March 26, 2013 at 1:56 PM ET
Candace Bushnell created Carrie Bradshaw, and Sarah Jessica Parker turned her into a cultural phenomenon. As the author of Sex and the City (the book) and the star of Sex and the City (the show), respectively, both women feel some ownership over the iconic character. Unfortunately, they seem to be in major disagreement about Carrie's latest incarnation: a teenager played by AnnaSophia Robb on The CW's Sex and the City prequel, The Carrie Diaries.
In an interview earlier this month, Parker, who turned 48 on Monday, admitted that she's "not sure" what to think about the new direction of the Sex and the City franchise.
"You know, I think it’s one of those tests of your generosity," said Parker. "[Robb] is a lovely girl and I want her to feel good about it, but it’s … odd.”
Author Bushnell, on the other hand, is thrilled with Robb's performance—and doesn't understand why Parker has an issue.
"The reality is, that’s showbiz," Bushnell, 54, tells The Daily Beast. "Sarah Jessica’s first part was somebody else’s part. She played Annie on Broadway. She understands how these things work."
Naturally, Bushnell has more of a stake in The Carrie Diaries, since she wrote the 2010 young-adult novel on which it's based. But she also believes that Robb, 19, has connected with Parker's character in a very real way.
"I love AnnaSophia. She just holds the screen. ... Sometimes I’m just taken aback. Like, wow, that is in a sense a young Sarah Jessica Parker," says Bushnell. "I know we think of a young Sarah Jessica Parker as very different, because she was in Square Pegs. But if Sarah Jessica Parker had played a 16-year-old Carrie Bradshaw, I see the connection."
Maybe Sarah Jessica Parker feels like AnnaSophia Robb is replacing her—like a husband leaving his wife for a younger woman? In a sense, Bushnell confirms that fear in her interview, saying that Parker can no longer play Carrie as she was originally written.
"Look, Sarah Jessica Parker is 47. I think with the second movie, Carrie Bradshaw couldn’t be an ingenue anymore," says Bushnell, referring to the big-screen flop Sex and the City 2. "But I think they were stuck doing what the audience wanted. Realistically, a middle-aged woman who was married without children would be much more focused on her career and less focused on this Mr. Big: 'Does he love me?' ... 'Does he still not love me?' I mean, I think it was coming to the end of what they could do with the character."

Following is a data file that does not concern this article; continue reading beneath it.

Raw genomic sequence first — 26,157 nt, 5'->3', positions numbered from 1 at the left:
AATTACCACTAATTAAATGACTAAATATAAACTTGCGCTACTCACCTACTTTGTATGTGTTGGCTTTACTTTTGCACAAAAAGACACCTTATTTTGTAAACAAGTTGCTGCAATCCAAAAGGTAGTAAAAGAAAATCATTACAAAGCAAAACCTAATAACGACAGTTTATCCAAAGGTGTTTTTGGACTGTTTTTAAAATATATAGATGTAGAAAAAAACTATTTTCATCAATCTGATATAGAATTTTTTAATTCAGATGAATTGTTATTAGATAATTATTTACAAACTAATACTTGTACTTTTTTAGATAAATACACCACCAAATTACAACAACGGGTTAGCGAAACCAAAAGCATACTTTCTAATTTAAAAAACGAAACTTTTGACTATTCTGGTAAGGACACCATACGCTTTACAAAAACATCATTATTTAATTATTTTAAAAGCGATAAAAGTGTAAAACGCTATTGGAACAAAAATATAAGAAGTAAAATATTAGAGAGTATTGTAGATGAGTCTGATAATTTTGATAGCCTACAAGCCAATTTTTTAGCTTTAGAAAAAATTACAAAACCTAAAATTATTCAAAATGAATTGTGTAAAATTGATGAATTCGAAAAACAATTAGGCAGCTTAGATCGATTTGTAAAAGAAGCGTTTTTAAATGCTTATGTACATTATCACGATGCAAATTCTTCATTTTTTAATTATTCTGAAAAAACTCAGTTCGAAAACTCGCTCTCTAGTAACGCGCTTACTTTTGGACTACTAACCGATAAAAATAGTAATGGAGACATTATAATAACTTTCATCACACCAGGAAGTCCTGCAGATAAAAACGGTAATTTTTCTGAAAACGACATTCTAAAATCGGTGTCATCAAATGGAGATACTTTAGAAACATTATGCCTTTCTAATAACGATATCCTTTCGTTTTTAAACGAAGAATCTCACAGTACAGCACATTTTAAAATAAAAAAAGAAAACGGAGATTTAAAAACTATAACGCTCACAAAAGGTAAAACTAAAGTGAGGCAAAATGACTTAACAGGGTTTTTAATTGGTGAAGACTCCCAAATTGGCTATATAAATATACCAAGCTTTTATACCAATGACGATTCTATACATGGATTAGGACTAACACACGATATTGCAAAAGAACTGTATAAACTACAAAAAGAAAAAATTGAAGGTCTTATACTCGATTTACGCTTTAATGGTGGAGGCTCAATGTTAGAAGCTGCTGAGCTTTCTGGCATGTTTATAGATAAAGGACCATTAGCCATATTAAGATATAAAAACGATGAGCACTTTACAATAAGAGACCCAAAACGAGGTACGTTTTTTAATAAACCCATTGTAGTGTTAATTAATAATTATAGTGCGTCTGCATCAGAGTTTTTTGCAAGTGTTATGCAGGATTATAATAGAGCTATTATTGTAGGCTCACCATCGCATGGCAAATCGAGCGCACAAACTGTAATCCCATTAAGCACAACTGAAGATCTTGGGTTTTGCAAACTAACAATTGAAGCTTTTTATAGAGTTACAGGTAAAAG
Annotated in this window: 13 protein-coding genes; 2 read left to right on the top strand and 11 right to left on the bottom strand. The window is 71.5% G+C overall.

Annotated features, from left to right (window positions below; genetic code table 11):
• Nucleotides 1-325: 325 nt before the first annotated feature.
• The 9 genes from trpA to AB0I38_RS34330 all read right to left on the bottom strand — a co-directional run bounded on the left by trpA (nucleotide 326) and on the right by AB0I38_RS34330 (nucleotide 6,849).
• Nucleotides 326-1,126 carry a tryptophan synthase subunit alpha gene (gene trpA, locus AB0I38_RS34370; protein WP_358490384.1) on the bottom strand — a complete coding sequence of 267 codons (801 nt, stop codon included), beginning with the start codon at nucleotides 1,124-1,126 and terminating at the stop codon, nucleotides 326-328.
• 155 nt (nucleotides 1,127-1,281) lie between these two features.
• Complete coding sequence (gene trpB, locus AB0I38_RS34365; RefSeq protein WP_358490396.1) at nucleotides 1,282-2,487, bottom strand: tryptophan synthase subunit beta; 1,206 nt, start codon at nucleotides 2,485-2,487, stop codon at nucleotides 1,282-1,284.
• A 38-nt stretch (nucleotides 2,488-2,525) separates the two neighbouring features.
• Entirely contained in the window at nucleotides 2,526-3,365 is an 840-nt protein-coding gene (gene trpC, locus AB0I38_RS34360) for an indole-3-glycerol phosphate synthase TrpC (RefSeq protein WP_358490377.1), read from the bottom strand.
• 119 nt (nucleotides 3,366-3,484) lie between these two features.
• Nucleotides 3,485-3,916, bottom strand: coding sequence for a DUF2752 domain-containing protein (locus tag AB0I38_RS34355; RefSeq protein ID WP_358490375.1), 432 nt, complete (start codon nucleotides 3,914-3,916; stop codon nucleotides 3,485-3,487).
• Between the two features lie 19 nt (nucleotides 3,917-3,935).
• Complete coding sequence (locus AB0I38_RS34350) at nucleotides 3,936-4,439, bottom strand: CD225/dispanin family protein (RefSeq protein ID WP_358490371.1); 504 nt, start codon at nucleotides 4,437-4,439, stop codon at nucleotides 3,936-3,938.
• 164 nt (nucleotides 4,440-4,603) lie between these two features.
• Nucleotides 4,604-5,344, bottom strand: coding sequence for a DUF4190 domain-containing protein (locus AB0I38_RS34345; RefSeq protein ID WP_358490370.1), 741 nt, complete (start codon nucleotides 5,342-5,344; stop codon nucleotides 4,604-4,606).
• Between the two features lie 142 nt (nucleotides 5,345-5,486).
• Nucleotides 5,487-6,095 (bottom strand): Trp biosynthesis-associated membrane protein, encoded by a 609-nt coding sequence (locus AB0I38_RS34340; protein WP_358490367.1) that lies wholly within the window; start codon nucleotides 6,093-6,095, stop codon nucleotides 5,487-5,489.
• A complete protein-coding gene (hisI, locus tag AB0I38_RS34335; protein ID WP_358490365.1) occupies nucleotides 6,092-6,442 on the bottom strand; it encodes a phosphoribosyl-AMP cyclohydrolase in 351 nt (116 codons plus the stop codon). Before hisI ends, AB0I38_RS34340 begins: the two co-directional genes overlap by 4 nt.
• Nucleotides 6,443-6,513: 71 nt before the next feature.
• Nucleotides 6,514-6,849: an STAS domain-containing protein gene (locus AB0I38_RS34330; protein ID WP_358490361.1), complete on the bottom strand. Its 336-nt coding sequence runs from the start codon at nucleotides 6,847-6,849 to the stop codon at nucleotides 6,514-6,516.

Strong words. Bushnell, though, sees an alternate future for Carrie Bradshaw: one in which she channeled her ambitions into something other than writing about sex and chasing down romance. Something, for example, like running for mayor.
"It would get into some real issues of what happens when you’re part of a relationship and the woman is ambitious. What does that do to her relationship with Mr. Big?" Bushnell reflects. "To me, that would be interesting. ... In real life, it doesn’t seem realistic to me that character would be writing that column for fifteen years."
Now that we think about it, Carrie Bradshaw was sort of a perpetual teenager, consumed with fashion, boys and gossip. What would Sex and the City have been like if Carrie had gone into a different career and left the Mr. Big obsession behind? Sounds like we'll never find out, because instead of moving forward into adulthood, she's going right back to being a teenager. Maybe that's what Sarah Jessica Parker found "odd."
A version of this story originally appeared on iVillage.